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Richard Strauss Conducts Der Rosenkavalier
Richard STRAUSS (1864-1949)
1. Der Rosenkavalier (1911) – suite from the 1926 film score including orchestral transcriptions [26:27]
2. Der Rosenkavalier (1911) – Waltz – Act III [7:38]
Wolfgang Amadeus MOZART (1756-1791)
3. Die Zauberflöte, K 620 - overture (1791) [5:47]
Christoph Williabald von GLUCK (1714-1787)
4. Iphigénie en Aulis - overture (1773) [9:16]
Peter CORNELIUS (1824-1874)
5. Der Barbier von Bagdad – overture (1858) [7:01]
Richard WAGNER (1813-1883)
6. Der Fliegende Holländer – overture (1843) [9:21]
7. Tristan and Isolde- prelude (1859) [9:05]
Berlin State Opera Orchestra (3)
Bavarian State Orchestra (2) Augmented Tivoli Orchestra (1) Berlin Philharmonic Orchestra (4-7)/Richard Strauss
rec. 1926-41
DUTTON CDBP9785 [75:07]
Experience Classicsonline

Strauss embodied the idea of the no-sweat conductor par excellence and one imagines him in the studio, seemingly unflappable, eyes hooded, left hand in waistcoat pocket. If that’s how he was when he was engaged to recorded the augmented Tivoli Orchestra in the suite from the 1926 film score of Der Rosenkavalier then it wouldn’t in the least surprise me, despite the provisional nature of the London band at his disposal and the rather strange nature of the undertaking. The suite includes orchestral transcriptions. It was recorded in the Queen’s Hall in April 1926 and its status as a pretty early electric is palpable. There must have been a stiffening of tough pros from other London orchestras because despite the fear that we will be listening to sight-reading café players they actually sound pretty well drilled. A decade later Henri Temianka was struggling to control the café fiddling princes that comprised his London chamber orchestra – but Strauss conversely seems to have had a buoyant but disciplined band at his disposal.
The circumstances of the recording were straightforward; there had been a (silent) film of Der Rosenkavalier and composer and orchestra went to Queen’s Hall the following day to record this suite. The Presentation March – an addition – sounds like something Beecham cooked up from Handel. As intimated earlier the band has come in for a fair amount of badinage over the years in some quarters but it sounds perfectly acceptable to me and the suite emerges with its tactile, buoyant vitality unscathed; indeed, in its own way, enhanced.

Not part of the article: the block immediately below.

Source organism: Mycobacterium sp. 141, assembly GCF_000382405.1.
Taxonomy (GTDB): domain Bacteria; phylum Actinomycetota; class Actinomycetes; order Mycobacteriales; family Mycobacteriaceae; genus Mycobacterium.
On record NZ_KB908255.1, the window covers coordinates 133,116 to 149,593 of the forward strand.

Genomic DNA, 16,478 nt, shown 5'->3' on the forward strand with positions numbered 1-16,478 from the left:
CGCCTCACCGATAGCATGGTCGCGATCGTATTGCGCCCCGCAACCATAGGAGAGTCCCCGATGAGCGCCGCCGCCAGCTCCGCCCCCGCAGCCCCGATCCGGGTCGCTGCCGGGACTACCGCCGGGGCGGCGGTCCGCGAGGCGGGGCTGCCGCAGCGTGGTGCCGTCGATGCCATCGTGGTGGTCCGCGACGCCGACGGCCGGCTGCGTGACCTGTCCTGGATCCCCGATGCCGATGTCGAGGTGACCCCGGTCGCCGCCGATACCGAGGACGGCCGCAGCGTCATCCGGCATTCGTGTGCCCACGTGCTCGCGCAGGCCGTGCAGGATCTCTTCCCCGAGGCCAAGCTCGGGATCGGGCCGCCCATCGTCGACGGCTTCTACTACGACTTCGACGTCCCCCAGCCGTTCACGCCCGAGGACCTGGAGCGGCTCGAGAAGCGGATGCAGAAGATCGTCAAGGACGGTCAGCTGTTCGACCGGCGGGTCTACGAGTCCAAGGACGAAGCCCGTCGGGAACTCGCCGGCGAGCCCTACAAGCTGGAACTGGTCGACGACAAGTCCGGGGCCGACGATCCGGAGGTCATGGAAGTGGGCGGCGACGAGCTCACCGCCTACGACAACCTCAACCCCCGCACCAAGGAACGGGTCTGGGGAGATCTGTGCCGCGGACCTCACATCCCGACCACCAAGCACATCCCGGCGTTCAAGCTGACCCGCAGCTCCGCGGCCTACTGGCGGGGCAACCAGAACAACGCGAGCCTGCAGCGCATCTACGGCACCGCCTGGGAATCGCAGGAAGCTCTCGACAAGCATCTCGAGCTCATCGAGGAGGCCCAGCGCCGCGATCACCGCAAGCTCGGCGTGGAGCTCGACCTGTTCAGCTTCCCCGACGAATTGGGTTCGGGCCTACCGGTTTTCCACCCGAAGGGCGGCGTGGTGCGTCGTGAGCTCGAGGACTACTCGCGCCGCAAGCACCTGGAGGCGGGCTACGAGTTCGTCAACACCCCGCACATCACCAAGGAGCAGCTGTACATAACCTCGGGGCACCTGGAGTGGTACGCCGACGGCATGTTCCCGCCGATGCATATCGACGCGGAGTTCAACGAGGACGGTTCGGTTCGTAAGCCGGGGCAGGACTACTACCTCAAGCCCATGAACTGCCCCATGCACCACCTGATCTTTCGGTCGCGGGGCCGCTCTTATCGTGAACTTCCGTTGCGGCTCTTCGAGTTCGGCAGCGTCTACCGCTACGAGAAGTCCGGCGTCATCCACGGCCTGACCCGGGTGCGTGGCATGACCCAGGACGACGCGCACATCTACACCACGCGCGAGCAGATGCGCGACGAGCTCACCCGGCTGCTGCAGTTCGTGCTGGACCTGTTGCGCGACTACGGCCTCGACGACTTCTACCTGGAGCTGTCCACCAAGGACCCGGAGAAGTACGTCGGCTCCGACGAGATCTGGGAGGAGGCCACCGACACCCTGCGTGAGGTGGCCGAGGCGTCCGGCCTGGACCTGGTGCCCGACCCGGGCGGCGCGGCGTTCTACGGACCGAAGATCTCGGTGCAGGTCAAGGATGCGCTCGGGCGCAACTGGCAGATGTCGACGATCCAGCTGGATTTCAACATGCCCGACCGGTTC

The other items range from 1928 – the majority of the rest - to the third act waltz from Der Rosenkavalier recorded in 1941. The Gluck is serious and powerful. Cornelius’s Der Barbier von Bagdad is lithe and wittily shaded. The Wagnerian brace starts with the Prelude to Tristan; for Strauss the opera was ”the highest fulfilment of a development of the theatre stretching over two thousand years.” It’s a superbly noble reading. The overture to Der Fliegende Holländer is lithe, characterful and quite without excess. And a dramatic control and eloquent use of rubati informs the Die Zauberflöte overture.
The notes are brief but presentable. The transfers meanwhile are very smooth and nicely textured if a little treble starved. You’ll know by now whether you appreciate the loss of higher frequencies. Otherwise, a splendid release.
Jonathan Woolf 


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